The federal and state education reform initiatives kicked off about a quarter-century ago by the No Child Left Behind legislation assume the following: that the institution itself is basically sound, that teachers bear major blame for poor school performance, that the Common Core State Standards tell teachers what to say and kids what to remember, that bringing market forces to bear will make them do it, and that high-stakes tests monitor what’s important.
Those six assumptions shape American education policy, and they’re all false. Today’s reform initiative began with a wrong diagnosis of what ails the institution and, by its own measure — standardized testing — the initiative has failed. By all other measures, the initiative hasn’t just failed, it has been an institution-destroying catastrophe.
Responding to public protest, Congress recently went through the motions of loosening its grip on schooling. But not understanding the problem, it refused to abandon the sixth assumption, that standardized tests measure what’s important.
They don’t because they can’t.
Consider, please, this paragraph:
We want a pair of socks. Those available are knitted in Third World countries. Power to run the knitting machines is supplied by burning fossil fuels. Burning fossil fuels contributes to global warming. Global warming alters weather patterns. Altered weather patterns trigger environmental catastrophes. Environmental catastrophes destroy infrastructure. Money spent for infrastructure replacement isn’t available for health care. Declines in the quality of health care affect mortality rates.
Buying socks is a matter of life and death. Whether or not you think buying socks and mortality rates are connected; study the paragraph. It contains nine statements of fact — the kind of information kids are expected to remember long enough to pass tests.
But isolate the nine statements of fact from each other, or change the order in which they appear, and sense changes to nonsense. What makes the paragraph make sense aren’t facts but relationships, relationships between and among aspects of reality.
Learners discover and deepen their understanding of such relationships by inferring, imagining, hypothesizing, predicting, sequencing, extrapolating, valuing, generalizing, and so on — thought processes too complex and interwoven to be evaluated by standardized tests.
Billions of dollars, trillions of hours, and intellectual potential beyond measure, are being wasted on tests that can’t measure complex thought.
Blame the core curriculum. Think I’m wrong? The core is fundamentally flawed.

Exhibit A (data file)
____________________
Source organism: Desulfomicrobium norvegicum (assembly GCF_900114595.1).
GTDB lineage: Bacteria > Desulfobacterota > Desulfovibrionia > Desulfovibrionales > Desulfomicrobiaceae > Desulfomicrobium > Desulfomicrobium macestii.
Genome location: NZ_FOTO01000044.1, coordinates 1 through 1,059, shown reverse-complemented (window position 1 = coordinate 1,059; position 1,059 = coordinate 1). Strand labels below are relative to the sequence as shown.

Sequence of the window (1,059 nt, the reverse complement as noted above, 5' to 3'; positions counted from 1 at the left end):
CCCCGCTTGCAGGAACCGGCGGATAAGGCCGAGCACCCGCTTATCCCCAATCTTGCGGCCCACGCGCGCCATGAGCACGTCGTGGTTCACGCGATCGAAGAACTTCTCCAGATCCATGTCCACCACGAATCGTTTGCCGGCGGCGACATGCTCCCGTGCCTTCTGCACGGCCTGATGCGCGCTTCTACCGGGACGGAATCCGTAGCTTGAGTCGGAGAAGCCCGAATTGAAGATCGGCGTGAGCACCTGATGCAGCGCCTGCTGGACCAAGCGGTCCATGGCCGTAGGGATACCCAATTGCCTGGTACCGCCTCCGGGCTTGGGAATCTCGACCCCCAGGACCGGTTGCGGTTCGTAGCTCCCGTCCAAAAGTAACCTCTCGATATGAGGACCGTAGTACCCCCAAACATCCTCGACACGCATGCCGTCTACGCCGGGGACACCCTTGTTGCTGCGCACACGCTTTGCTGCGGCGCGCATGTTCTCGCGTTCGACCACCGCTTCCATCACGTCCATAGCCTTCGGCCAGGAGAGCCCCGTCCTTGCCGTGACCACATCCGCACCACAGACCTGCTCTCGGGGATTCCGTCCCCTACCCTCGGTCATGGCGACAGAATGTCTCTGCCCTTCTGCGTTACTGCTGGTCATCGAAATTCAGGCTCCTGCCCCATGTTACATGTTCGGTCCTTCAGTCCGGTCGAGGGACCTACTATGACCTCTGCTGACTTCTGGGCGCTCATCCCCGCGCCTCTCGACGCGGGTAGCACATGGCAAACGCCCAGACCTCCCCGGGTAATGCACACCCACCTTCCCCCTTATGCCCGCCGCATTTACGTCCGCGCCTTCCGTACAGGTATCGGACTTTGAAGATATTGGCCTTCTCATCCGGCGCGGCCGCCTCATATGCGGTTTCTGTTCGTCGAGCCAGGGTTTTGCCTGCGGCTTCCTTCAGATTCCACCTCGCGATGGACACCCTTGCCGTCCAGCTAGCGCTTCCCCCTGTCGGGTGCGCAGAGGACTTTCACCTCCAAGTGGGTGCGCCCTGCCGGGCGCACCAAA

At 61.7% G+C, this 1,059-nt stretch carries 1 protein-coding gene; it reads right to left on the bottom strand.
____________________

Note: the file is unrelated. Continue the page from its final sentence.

The core curriculum has major problems. The core subjects are important, but they’re being dumped on kids many years too soon. Their number, specialized vocabularies, differing conceptual organizers, varying levels of abstractness, and their disconnectedness from each other and from life as kids live it, create a confusing mental mish-mash.
The ridiculous rate at which law and custom require the core courses to be “covered” adds to the confusion. Under enormous pressure, kids store enough information in short-term memory to make their elders think they’ve learned, but they’ve no intention of remembering it, and don’t.
In matters of the mind, kids are expected to run before they’ve crawled or walked, and the Common Core State Standards make the mish-mash, information overload problem much worse. Specialized studies — which the core subjects are — should be offered no earlier than high school.
The solution to the problem could hardly be simpler. We’re born “pre-wired” to make sense. Whatever we’re thinking about we locate in space and time, identify participants, describe action, and assume or attribute cause for the action. In simpler language, when we think about something, we seek — in sufficient detail to adequately communicate — answers to five questions: Who? What? When? Where? Why?
Those are our primary information organizers. School subjects are secondary organizers, elaborating our primary organizers as necessary to make sense — not much to arrange to meet someone for coffee, more to complete a police report of a crime scene or describe a social problem, a great deal more to trace the causes of an international crisis or the trends of an era.
At least up through middle school the emphasis should be on mastering the basics of sense making — exploring in hundreds of different ways the systemic relationships of our five primary organizers of information.
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Marion Brady is a longtime teacher; school administrator; nationally distributed newspaper columnist; consultant to states, foundations and publishers; contributor to academic journals; and author of courses of study, textbooks and professional books. His most recent is What’s Worth Learning? published by Information Age Publishing. His website is www.MarionBrady.com.